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Boring bar...

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  • Boring bar...

    I want to reduce the inside of some pipe and I have a square tool holder that uses screws to hold the lathe tooling down. I use 1/2 lathe bits and want to set up a cheap boring bar without geting any expensive holders. Can a guy just take a round bar (wholesale tool) and grind a flat on 1 side to hold it or should I flat the top and bottom?

    I was concerned about how "Square" I need to be after I grind it by hand, is it hyper critical to get the point "exactly" a certain way.

    Or, does anyone make 1/2 square shank bars that dont cost a bunch? Or a round bar with flats already on it?

  • #2
    You could always do something like this:

    Location: North Central Texas


    • #3
      Hmmm, it seems that is "Exactly" what I need.... Sooooo...Do I have to make it of can I buy it somewhere?

      What size is that bars shank? I am trying to think what size I would need if I use 1/2 tooling, the thickness of that holder would raise the centerline of the cutter some?

      Keep in mind I am not a machinist, I just play with machines :-)

      [This message has been edited by Amity (edited 02-02-2005).]


      • #4

        You can buy those adapters, and the boring bars. They are not that expensive. They come in alot of sizes. 1/4, 3/8, 1/2, 3/4, and up.

        Look up busy bee machines, KBC tool, Travers tools, Grizzly machines, and there are others depending on your location.

        AS for the angle, yeah it is important. I am not an expert on this, so i will not attempt to give you the wrong advice.



        • #5
          I have two boring bar holders I bought off ebay on my lathe. Got them cheap.

          A old armstrong tool post. Both are too large for the boring bars I have thou, I have 1" and 1 1/4" holders and 3/4" bars. On a happy note, the boring bars chuck right into the toolpost holder. The flat spot tightens down on top. I have bought two dozen nice american made boring bars for less than $20 off ebay also.



          • #6
            If your armstong post is too big just bush it down with a split bushing made of crs.



            • #7
              In boring, bigger is always better -- less chatter, better finish, able to bore deeper, etc.

              I had same problem as yours...needed to do the job, not much $$$.

              Bought a 3/4" boring bar, new from J&L Industrial, about $30 (you can also find similar on eBay for $5-$10). Now for a holder...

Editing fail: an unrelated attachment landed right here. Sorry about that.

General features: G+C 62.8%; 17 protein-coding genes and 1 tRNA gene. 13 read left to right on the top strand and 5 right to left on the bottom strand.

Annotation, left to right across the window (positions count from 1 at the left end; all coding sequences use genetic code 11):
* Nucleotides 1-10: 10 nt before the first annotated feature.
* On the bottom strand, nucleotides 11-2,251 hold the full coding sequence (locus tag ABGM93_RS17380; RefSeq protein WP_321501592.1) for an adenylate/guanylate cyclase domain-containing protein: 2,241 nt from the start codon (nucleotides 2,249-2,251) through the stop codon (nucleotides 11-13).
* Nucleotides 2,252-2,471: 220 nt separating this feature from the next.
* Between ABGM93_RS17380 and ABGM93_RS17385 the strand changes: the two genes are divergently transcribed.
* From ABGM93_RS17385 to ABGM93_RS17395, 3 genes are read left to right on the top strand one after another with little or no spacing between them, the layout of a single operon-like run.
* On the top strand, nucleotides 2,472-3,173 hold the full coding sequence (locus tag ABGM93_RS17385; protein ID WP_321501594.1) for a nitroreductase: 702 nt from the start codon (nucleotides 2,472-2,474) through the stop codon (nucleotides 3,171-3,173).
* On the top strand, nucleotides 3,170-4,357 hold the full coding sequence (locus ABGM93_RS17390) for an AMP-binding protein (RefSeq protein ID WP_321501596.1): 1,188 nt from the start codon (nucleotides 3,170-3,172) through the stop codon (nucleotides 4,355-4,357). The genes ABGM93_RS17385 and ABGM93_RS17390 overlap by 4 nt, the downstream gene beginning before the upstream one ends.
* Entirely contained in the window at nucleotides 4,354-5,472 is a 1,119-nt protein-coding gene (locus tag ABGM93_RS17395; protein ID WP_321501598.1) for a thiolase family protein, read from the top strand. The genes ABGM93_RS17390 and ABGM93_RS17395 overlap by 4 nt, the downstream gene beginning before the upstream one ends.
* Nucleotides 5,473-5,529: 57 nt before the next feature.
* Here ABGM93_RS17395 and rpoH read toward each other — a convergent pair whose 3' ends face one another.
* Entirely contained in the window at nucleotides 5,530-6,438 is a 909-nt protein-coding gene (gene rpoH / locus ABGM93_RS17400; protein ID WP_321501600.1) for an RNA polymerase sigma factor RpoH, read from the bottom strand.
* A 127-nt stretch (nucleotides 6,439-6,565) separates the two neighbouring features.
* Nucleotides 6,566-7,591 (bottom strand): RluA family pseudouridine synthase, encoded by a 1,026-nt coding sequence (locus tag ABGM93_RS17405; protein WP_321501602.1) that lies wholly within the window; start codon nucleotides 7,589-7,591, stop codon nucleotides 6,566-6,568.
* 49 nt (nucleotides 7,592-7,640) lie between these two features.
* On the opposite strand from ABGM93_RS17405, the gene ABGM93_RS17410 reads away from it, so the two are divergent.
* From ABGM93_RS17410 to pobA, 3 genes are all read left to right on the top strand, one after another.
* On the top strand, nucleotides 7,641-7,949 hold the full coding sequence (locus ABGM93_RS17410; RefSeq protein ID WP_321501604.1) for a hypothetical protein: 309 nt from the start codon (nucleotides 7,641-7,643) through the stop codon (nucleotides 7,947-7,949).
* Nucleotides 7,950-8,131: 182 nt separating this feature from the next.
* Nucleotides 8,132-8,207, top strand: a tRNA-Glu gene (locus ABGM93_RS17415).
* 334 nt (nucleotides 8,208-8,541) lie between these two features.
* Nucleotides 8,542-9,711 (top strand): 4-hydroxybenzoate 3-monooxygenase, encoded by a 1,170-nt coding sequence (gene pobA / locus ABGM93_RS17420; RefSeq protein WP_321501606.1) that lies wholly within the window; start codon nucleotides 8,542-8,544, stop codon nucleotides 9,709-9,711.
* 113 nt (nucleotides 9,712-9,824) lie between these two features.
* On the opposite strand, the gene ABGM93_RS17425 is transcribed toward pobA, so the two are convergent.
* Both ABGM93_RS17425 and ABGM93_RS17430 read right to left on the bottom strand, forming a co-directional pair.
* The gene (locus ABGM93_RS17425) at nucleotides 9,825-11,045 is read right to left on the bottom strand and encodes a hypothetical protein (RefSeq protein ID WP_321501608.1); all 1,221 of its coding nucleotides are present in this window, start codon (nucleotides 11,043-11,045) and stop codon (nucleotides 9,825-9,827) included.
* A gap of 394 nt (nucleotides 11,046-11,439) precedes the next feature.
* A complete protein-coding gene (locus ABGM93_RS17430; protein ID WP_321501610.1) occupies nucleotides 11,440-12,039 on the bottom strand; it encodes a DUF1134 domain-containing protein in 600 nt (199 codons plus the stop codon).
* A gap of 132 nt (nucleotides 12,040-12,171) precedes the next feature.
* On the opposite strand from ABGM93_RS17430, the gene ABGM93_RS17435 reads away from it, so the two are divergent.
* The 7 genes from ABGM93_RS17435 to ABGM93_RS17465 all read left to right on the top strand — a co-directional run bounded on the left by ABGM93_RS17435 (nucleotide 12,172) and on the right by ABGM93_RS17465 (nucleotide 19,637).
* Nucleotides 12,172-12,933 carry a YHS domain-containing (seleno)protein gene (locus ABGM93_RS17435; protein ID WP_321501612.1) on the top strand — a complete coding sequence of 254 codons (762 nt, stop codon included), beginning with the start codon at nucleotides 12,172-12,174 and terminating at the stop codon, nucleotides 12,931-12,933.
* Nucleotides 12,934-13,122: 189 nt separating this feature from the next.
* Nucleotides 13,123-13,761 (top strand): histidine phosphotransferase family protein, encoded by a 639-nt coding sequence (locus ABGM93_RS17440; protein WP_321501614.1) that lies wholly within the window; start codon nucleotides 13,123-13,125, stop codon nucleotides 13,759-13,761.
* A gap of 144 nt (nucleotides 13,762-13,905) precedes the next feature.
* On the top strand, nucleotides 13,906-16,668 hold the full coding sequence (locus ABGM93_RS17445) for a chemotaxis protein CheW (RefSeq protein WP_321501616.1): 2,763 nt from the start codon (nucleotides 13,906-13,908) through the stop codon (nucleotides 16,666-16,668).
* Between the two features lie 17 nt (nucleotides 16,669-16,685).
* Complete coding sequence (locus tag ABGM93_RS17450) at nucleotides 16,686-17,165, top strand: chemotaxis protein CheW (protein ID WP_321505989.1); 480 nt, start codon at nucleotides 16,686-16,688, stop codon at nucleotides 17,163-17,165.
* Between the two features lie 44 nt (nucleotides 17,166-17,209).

Took a 2" x 2" x 6" solid scrap (probably HRS). Drilled a 3/4" hole near one end for the bar, and put two set screws (one above, one below) to coax the tool point up or down. Drilled a hole through the 2x2 to mount to my compound.

              Worked so well that I bought a 1 3/4" boring bar from Penn Tool (about $90 new, hard to find on eBay) for bigger jobs.

              Cutting point height is pretty critical...need to be 0.010" above center, so take the time to get that just right and it will make you smile.

              Barry Milton
              Barry Milton


              • #8
                I have never noticed this type of holder in any of my catalogs and this one was awfully easy to make. The holder pictured is about 2â€‌ long, 1 1/4â€‌ wide, .800 high, and holds 1/2â€‌ boring bars. It does end up a little above center in my turret post, but I just pitched the cutting edge down a touch to get it where it needed to be IIRC. I now use a quick change TP so this isn’t an issue at all. Get one if you can, you WILL like it. If you want a quick solution, you can also get by with what jcurrell suggests in your turret tool post.
                Location: North Central Texas


                • #9
                  I have a set of 1" boring bars I started at work out of 4140 35RC shafting steel. These will be for HSS tool bit in the 1/4, 5/16 and 3/8 sizes. The cross holes where broached square one end and the other will be set up with a slot 60 degrees from the centerline so as to allow the bars to be used for ID threading. All the bars have flats milled on them the whole length at 90D intervals. I'd shot a couple of pictures but I am on a Family Leave right now for a couple of weeks
                  Forty plus years and I still have ten toes, ten fingers and both eyes. I must be doing something right.


                  • #10
                    Thanks for the tips gang. I needed to thin down the inside of a pipe today so I put some shim under my tool holder and used a piece of lathe tooling. It worked out fairly well,I must have gotten lucky on the height. I am going to dig thru the Wholesale tool book and see what I can make work in my 1/2 square holder.

                    I think I could make the holder in that pic, just not as purty.


                    • #11
                      The holder in the pic is very nice. Another way is to take a scrap piece of round or square stock that can fit in your toolholder, clamp it in place, chuck a 3/8" drill bit in the 3-jaw, and drill lengthwise through the round stock -- the hole doesn't need to be centered precisely. Use a hacksaw or mill to slit the far side of the round stock. Put your 3/8" shank boring bar in this and clamp it down in the toolholder. Since the hole was drilled in situ, the tool height should already be correct and not require shimming.


                      • #12
                        Awsome Idea, thanks man!